I was unlucky to visit on a particularly cloudy day, so I didn’t get the full effect. However, the views that I did get to see were incredible and definitely worth the effort of getting there.
If you do make it there on a clear day, there’s a see-through walkway for thrill-seekers. Make sure to take the cable car up the mountain to pass right through some of the majestic landforms!
5) OVERLOOK THE FORBIDDEN CITY
The Forbidden City is in the heart of Beijing and a popular attraction for tourists. The former palace is a complex of buildings and was not available to the general public until it was turned into the Palace Museum in 1925. It’s a fascinating place to explore but my favorite experience was discovering the park just across from the exit.
For about 30 cents, you can enter Jingshan Park and hike to the top where there are some beautiful buildings. The best part? You get a bird’s eye view of the Forbidden City below. Seeing it from above really put into perspective just how big the complex actually is.
6) HIKE THE PLANK WALK ON MOUNT HUASHAN
Ever since I saw a viral video on the Plank Walk, I knew I had to see it for my own eyes. Mount Huashan is one of the Five Sacred Mountains in China and not for the faint of heart.
If you’re feeling in shape and extra adventurous, you can opt for the soldier’s way up the mountain, which is nothing but steep steps and I believe there’s around 4,000 of them. We opted for the cable car but still managed to climb thousands of steps throughout the day.
Depending on the routes you take, you can see vertigo-inducing cliffs, stairs angled at nearly 90 degrees and pathways with only a chain to hold on to.
Then there’s the plank walk, which is literally just planks sticking out from the side of a cliff. Oh, and then there are the metal bars that magically protrude out as steps down to the actual plank walk.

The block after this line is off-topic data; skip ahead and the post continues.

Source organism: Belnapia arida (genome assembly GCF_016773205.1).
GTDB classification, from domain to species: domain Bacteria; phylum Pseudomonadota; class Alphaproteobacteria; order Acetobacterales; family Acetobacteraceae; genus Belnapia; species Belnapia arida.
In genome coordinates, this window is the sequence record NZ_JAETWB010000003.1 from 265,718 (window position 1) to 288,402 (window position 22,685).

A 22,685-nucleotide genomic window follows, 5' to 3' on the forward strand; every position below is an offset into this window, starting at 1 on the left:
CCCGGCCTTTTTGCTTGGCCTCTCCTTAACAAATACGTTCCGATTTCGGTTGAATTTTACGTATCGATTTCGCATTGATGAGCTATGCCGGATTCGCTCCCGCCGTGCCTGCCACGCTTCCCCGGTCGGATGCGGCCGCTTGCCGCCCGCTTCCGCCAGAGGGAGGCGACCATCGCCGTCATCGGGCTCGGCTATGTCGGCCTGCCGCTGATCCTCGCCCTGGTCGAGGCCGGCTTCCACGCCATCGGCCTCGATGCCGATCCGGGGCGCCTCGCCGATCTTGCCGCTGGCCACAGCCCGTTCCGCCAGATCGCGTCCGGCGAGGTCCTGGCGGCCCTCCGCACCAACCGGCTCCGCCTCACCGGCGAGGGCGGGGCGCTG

All I could think of the entire time was: who put these here and how?! That’s not true. I was also thinking about the chain my harness was connected to (also magically drilled into the rock wall) and if it would really hold up lest I fall. But it is absolutely an unforgettable experience to have.
7) GO TO THE ICE AND SNOW FESTIVAL IN HARBIN
Harbin is one of China’s most interesting cities. It’s located in the far northeast side of China and has a lot of Russian influence due to the construction of the China Eastern Railway back in the day. Because of its location, temperatures can get extremely cold. Enter the Ice and Snow Festival.
Each year, Harbin residents host the largest ice and snow festival in the world. There are ice and snow sculpture contests, ice slides and even life-size castles made entirely of ice. I’ve never seen so many ice and snow activities before in my life. It was like an amusement park made of ice.
Head to the frozen river for skating, tricycles, or snowkiting. Next, head to one of the two ice parks or the snow sculpture expo. Don’t forget to take a break from the cold to try a Russian sausage!
CHINA THINGS TO DO WRAP UP
China is such an interesting country full of amazing landscape and there are so many great places to see and things to do. While some of these places are a little off the beaten path, don’t let it deter you.
I missed many a train and plane on my adventures around China. While it was tough at times, the stories are priceless and it made reaching the final destination that much more worth it! Whether you choose to explore the cities or the countryside, you’ll be sure to have an unforgettable experience.
We hope that this article has helped inspire you to visit China. If you have any questions about the destination or have your own travel tips to share please leave these in the comments below.
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Our Top Places To Stay in Shanghai, China
- The Puli Hotel And Spa
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- Fairmont Peace Hotel On the Bund
- Find the best price on hotels in Shanghai, China